A translation of a leaflet distributed to striking rail workers in France. Produced by Mouvement Communiste. Original French version provided as a PDF.
SNCF: The unions and the parties on the left of capital have sabotaged the strike by channelling it into defence of the rail company and the state-boss.
Only a big jump in workers autonomy can save it!
After two months of strikes – a minority of workers from the start – the struggle is slowly wearing itself out. With the exception of 14 May, which was a kind of last-ditch stand, the number of strikers is going down, including among the most mobilised categories like drivers and traffic controllers. The strike is not biting as far as non-strikers are concerned. The GAs [General Assemblies], reduced in number and variable in participants, are a pale imitation of what they need to be. They do not have the strength to do anything decisive to restore the will to fight and are at the mercy of the union bosses who run everything.
The 2/5 [two strike days out of 5 working days] plan decided by the CGT corresponds to the real balance of forces but empties any sense from participating in the GAs and increases the passivity, the “consumer” side of the strike, such as the who-knows-what side of some strikers who turn out depending on the weather. But, taking account of the chronic weakness of the present movement, the renewable strike proposed by SUD1 is, relative to the 2/5, a matter of sudden death rather than slow agony.
The number of non-strikers is growing. They are not all scabs who’ve sold themselves to the Management. We have to understand their scepticism in the face of a strike which from the outset led the rail workers into the role of more or less engaged spectators. According to the unions, the referendum (organised by them, held from May 14 to May 23) should have made them more involved. Yet it served no function. Its success (in total 65% of the staff declared themselves against the plan) is only the other side of the coin of the weakness of the movement. In effect, 45% at a minimum of those against the plan are not on strike. The idea skilfully maintained by the unions that it is enough to vote to make the lines move has moved us even further away from the tough actions which are still indispensable to get concessions from the state-boss. Among the strikers, it’s becoming obvious that these 45% don’t want to stick their necks and are counting on them to limit the damage. In short, a strike by proxy. The exact opposite of what is needed to win anything.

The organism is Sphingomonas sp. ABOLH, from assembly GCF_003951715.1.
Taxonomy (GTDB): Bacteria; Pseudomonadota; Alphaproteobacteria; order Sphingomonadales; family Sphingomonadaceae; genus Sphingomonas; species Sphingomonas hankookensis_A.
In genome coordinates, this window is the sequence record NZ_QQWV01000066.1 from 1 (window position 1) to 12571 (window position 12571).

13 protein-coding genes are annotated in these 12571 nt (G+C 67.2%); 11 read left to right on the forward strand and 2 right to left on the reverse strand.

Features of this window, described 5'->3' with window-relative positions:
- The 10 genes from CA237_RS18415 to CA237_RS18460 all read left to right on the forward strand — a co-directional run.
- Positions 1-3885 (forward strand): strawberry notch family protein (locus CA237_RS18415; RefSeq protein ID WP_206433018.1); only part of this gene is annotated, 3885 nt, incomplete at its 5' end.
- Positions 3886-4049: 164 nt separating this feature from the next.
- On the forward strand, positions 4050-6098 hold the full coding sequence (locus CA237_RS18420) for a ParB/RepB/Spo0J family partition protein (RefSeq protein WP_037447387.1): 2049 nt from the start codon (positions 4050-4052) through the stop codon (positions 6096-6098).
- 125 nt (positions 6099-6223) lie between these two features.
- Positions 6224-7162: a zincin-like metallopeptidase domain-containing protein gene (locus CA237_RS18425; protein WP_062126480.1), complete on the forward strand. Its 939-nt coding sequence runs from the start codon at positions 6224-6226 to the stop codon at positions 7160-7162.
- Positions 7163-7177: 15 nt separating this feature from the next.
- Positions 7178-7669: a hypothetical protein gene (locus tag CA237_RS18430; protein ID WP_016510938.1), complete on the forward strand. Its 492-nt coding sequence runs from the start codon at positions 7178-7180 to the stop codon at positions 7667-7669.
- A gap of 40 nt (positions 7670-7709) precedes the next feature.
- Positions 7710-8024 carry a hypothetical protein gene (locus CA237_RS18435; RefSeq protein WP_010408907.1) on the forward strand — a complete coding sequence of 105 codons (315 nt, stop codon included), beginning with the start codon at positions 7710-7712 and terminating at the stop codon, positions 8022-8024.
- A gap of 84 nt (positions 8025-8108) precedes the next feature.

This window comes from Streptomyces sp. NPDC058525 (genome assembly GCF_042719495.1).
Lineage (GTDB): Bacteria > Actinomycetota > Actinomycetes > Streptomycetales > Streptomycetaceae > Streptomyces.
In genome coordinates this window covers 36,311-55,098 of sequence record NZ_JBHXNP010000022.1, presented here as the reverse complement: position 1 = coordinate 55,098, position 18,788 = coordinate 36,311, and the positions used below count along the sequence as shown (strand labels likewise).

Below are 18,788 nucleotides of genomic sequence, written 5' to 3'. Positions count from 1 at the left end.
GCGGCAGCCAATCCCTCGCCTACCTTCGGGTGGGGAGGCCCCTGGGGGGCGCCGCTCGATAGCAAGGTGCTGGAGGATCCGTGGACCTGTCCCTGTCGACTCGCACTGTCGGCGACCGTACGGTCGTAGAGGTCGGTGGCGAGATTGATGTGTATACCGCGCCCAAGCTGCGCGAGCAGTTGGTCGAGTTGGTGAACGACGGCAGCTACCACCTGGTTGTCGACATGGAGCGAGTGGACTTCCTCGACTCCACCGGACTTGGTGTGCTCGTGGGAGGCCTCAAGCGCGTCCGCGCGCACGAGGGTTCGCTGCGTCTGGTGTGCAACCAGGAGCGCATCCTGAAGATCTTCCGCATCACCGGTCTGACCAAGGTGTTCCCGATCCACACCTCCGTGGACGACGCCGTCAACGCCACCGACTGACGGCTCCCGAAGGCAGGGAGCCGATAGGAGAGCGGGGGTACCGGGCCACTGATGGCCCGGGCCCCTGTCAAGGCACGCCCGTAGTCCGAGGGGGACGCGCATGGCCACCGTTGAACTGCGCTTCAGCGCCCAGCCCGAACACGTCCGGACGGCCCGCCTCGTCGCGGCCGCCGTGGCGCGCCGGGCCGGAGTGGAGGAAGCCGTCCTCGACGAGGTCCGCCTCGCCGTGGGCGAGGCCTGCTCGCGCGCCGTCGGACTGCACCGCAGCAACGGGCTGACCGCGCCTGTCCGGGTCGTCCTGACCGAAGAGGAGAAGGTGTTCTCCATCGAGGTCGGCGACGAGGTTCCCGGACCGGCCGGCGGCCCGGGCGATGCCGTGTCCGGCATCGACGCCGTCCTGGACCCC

While the strike sticks to the state diktat of giving notice of action, there’s no chance of doing any harm to the state-boss. The SNCF made very effective use of the notice period to minimise the effects of the struggle on its turnover and its profits. As long as the unannounced actions don’t hit the principal source of revenue of the SNCF, that’s to say the TGV [high speed lines] and the international lines, the state enterprise can resist the pressure of the rail workers. In December 1995, while the strike gained in strength, not a single train circulated. When there was an attempt to get them rolling they could be blocked, even with only 50% of the strikers because they had established a favourable balance of forces. Today that is not the case.
The problem is that this strike has not been prepared by an intense plan of mobilisation and consultation of the rail workers before it started. What’s more, it’s been impregnated from the start by the cult of the SNCF Company, nonsense about public service and blah blah about the beauty of being a railway professional. Also, the silly stuff that the employees go on about counts for nothing. The debt? The status of the company? Public service? Certainly, these concern the trade union officials who sit on the administrative councils of the two EPICs2 , who defend the firm in order to defend their function, who are ferociously attached to their facility time, to their negotiated promotions etc. The rail workers, on the other hand, have only one preoccupation: what will happen to their working conditions, their wages and their social protection?